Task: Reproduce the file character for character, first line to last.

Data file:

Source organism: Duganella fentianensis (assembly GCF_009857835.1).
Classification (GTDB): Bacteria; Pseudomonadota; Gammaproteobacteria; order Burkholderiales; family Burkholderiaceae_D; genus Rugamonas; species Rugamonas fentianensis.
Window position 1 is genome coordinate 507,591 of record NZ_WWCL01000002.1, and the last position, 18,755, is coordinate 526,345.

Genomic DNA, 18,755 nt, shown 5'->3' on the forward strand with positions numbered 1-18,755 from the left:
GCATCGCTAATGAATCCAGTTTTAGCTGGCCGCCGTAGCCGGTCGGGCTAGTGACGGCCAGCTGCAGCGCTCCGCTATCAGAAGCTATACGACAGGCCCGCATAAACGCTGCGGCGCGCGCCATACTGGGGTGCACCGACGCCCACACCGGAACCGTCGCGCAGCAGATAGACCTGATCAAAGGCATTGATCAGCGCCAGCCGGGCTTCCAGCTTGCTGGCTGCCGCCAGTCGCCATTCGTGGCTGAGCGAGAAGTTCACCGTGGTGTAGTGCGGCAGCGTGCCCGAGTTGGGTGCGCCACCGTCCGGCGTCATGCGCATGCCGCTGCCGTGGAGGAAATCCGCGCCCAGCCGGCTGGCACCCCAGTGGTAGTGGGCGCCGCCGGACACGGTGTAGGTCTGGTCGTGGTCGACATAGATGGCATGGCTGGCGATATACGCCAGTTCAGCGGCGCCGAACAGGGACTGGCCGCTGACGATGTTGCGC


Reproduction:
Source organism: Duganella fentianensis (assembly GCF_009857835.1).
Classification (GTDB): Bacteria; Pseudomonadota; Gammaproteobacteria; order Burkholderiales; family Burkholderiaceae_D; genus Rugamonas; species Rugamonas fentianensis.
Window position 1 is genome coordinate 507,591 of record NZ_WWCL01000002.1, and the last position, 18,755, is coordinate 526,345.

Genomic DNA, 18,755 nt, shown 5'->3' on the forward strand with positions numbered 1-18,755 from the left:
GCATCGCTAATGAATCCAGTTTTAGCTGGCCGCCGTAGCCGGTCGGGCTAGTGACGGCCAGCTGCAGCGCTCCGCTATCAGAAGCTATACGACAGGCCCGCATAAACGCTGCGGCGCGCGCCATACTGGGGTGCACCGACGCCCACACCGGAACCGTCGCGCAGCAGATAGACCTGATCAAAGGCATTGATCAGCGCCAGCCGGGCTTCCAGCTTGCTGGCTGCCGCCAGTCGCCATTCGTGGCTGAGCGAGAAGTTCACCGTGGTGTAGTGCGGCAGCGTGCCCGAGTTGGGTGCGCCACCGTCCGGCGTCATGCGCATGCCGCTGCCGTGGAGGAAATCCGCGCCCAGCCGGCTGGCACCCCAGTGGTAGTGGGCGCCGCCGGACACGGTGTAGGTCTGGTCGTGGTCGACATAGATGGCATGGCTGGCGATATACGCCAGTTCAGCGGCGCCGAACAGGGACTGGCCGCTGACGATGTTGCGC